Friday, February 15, 2008

Weller, Weller, Huh?

I hesitate to write this entry. I have no intention of maintaining a campaign-y type of blog... but every now and then you hear a story that just needs wider coverage. I'm sure there are many. Here's one.

About four years ago a British man called Andy Weller married a Thai woman called Aranya. They had a daughter called Jemima. Andy was teaching in Bangkok but was intending to return to the UK to complete his degree studies and take up a new teaching post at a school in Reigate.

The couple wanted their daughter - a British citizen - to be raised and schooled in the UK where her grandparents and uncles could play a more significant role in her upbringing. Plans were in place to move here in September 2008.

But unfortunately in November last year Andy had a heart attack and passed away. He was only 31 years old. His daughter, Jemima is 2. It is almost impossible to calculate the effect such an untimely death has on a family. Andy's wife and child are obviously devastated as are his parents and brothers.

Andy's parents flew to Bangkok to help deal with the formalities following their son's death. They returned with Aranya, Jemima and their son's ashes. Aranya is currently in the UK on a 6-month visitors visa. It expires on June 1st 2008.

On January 9th they submitted a visa application requesting that Aranya be allowed to stay for a further 2 years. It seems entirely understandable to me that, having lost a son in such tragic circumstances they do not want to have their grand-daughter and daughter-in-law taken from them also. Jemima is a British citizen and I would have thought she had a natural right to remain here. Of course nobody would suggest that a mother and child should be separated under these circumstances and so if Aranya is denied the right to stay then effectively so is Jemima.

And that's what seems to have happened. The Home Office have declined the visa request on the basis that there is a lack of "compelling or compassionate grounds." This I don't understand. Indeed, further tearing this family apart when they are still reeling with the grief of such a significant loss seems to be so lacking in compassion as to be mind-boggling.

The Home Secretary, Jacqui Smith, has the right - if she chooses - to overturn any immigration decision. Nobody involved has breached any immigration rules. It is simply a case of a close and loving family, already torn apart by grief, seeking to stay together and help each other through a horrible situation.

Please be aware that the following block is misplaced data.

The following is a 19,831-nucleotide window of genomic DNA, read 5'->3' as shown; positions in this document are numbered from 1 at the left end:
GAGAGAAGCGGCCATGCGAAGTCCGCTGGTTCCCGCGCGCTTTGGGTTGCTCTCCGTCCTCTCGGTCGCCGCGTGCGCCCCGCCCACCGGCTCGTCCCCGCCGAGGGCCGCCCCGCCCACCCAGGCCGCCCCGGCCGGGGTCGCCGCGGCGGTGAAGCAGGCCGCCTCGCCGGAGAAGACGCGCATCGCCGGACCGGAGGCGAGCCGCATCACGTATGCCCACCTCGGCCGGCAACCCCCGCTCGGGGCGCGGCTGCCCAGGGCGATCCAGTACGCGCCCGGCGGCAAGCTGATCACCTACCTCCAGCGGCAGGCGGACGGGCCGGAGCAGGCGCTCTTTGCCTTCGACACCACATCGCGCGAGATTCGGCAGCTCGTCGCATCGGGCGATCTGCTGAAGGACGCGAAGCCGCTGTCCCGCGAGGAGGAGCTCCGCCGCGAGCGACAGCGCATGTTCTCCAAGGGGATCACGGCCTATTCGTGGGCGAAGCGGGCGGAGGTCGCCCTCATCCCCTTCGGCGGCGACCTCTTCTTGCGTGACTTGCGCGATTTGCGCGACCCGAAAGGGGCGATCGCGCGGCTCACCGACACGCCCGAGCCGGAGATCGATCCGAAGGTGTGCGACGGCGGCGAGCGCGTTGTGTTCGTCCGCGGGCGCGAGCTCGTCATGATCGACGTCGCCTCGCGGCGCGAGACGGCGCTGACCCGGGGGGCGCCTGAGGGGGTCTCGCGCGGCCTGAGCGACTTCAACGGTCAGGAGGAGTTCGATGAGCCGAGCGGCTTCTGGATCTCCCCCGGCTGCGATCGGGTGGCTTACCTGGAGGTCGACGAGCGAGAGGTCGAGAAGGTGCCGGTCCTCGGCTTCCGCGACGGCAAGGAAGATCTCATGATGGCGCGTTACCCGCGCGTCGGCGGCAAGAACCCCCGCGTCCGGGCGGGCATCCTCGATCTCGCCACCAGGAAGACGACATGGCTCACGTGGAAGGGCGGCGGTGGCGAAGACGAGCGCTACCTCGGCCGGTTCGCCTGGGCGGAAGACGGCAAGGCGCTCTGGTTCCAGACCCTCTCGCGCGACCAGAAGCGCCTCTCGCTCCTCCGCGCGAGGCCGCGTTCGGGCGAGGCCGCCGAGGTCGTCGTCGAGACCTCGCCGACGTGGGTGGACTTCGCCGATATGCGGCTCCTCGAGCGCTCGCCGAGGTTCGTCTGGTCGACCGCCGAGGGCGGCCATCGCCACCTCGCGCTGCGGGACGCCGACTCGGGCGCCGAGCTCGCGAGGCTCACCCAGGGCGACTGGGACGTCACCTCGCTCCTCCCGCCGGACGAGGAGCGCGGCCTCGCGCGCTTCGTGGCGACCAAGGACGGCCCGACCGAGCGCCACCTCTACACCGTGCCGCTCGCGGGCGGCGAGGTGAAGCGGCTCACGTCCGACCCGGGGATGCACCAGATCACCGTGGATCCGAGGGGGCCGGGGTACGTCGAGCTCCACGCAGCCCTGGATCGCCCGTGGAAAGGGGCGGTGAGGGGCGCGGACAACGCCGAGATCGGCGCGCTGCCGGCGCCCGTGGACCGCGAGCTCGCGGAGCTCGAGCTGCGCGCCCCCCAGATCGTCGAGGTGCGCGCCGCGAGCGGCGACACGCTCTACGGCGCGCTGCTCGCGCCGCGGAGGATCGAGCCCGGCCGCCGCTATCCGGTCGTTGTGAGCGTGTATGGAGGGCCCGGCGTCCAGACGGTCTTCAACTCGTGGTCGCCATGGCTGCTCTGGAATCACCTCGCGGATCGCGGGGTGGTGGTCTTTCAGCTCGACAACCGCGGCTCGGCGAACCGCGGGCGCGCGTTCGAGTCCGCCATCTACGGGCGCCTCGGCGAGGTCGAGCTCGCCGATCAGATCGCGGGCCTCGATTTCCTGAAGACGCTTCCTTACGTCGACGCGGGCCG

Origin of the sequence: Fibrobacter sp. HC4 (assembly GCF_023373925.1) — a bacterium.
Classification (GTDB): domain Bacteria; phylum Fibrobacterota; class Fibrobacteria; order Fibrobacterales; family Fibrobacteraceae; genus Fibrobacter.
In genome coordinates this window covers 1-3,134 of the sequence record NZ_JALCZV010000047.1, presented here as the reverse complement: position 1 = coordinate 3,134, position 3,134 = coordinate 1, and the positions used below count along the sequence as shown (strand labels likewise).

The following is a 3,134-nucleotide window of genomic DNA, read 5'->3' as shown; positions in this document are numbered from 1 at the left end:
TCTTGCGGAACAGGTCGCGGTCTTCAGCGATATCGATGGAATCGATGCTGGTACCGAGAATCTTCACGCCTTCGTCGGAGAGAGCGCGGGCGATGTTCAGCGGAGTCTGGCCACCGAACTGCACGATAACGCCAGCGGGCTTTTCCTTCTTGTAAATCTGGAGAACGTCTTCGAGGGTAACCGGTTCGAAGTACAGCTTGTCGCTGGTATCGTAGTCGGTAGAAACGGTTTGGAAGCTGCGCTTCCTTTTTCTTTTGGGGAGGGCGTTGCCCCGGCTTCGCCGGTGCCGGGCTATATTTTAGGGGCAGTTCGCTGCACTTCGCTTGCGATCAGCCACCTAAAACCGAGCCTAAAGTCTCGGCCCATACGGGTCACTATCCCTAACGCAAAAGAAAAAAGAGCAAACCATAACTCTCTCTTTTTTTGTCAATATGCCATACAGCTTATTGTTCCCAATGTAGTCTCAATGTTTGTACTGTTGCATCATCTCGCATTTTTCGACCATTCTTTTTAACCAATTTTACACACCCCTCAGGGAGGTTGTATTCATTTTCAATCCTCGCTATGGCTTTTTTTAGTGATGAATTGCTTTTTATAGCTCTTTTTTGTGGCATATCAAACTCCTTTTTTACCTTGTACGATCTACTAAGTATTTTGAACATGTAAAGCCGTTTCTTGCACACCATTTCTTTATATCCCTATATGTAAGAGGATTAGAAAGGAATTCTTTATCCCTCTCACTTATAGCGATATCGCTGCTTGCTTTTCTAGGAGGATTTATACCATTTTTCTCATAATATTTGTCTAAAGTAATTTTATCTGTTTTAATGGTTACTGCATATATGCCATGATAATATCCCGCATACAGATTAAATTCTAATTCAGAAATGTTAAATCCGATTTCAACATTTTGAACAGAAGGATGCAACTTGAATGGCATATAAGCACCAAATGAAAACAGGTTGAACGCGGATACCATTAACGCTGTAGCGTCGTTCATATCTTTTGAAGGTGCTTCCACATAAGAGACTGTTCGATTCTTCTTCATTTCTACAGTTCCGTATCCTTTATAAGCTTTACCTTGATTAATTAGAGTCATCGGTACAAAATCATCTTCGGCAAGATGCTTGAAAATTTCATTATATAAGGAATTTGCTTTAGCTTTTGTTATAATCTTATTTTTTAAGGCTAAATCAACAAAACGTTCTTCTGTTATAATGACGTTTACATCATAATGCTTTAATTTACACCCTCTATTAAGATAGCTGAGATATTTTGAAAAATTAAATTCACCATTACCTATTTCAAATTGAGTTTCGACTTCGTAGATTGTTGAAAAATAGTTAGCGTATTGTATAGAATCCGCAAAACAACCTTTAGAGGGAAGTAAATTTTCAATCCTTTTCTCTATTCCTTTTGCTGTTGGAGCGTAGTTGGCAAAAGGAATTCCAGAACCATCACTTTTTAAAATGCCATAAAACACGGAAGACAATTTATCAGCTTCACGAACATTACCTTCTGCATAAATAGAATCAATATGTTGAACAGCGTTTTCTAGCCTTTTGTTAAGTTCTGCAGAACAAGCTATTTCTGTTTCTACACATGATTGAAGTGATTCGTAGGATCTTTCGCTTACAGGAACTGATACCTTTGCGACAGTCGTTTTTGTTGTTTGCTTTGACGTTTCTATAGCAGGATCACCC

If you're minded to do so you might want to write to the Home Secretary and/or the family's local MP Crispin Blunt.

Here are their contact details:
The Rt Hon. Jacqui Smith, M.P.
The Home Secretary,
2 Marsham Street

Crispin Blunt MP
House of Commons

If you write to Crispin Blunt, you will need to use the heading 'Aranya Weller.' If you write to he Home Secretary you should use a fuller heading: 'Mrs Aranya Weller (nee Chantajit)' and you'll also need to include the Home Office reference LR2932016148 and the case ID 009327601

You can also e-mail them:
Jacqui Smith = indpublicenquiries [at]

Crispin Blunt = crispinbluntmp [at]

Here's a copy of an e-mail I sent:

Subject: Mrs Aranya Weller (nee Chantajit)

Re: Home Office ref: LR2932016148, case ID 009327601

Dear Minister,

I am writing in support of the residency application
by Mrs Aranya Weller (née Chantajit).

I must express my surprise on hearing that Mrs Weller's
application had been denied on the basis of a lack of
"compelling or compassionate grounds." As you will
be aware Mrs Weller lost her husband tragically and
suddenly last year. As a family, they had been planning
for some time to return to the UK to make their home
near to Mr Weller's extended network of family and
extensive network of friends. Their 2-year old daughter
is a British citizen and it was their wish that she be
educated and raised in the UK.

By denying Mrs Weller's application, the Home Office
is de facto expelling a British citizen as no one could
expect mother and daughter to be separated especially
following such tragic events.

I urge you - in the spirit of compassion - to reconsider the
decision made by the Home Office.

Yours faithfully,

Dave Gorman


If you're so inclined, I think it would help if you were to write also.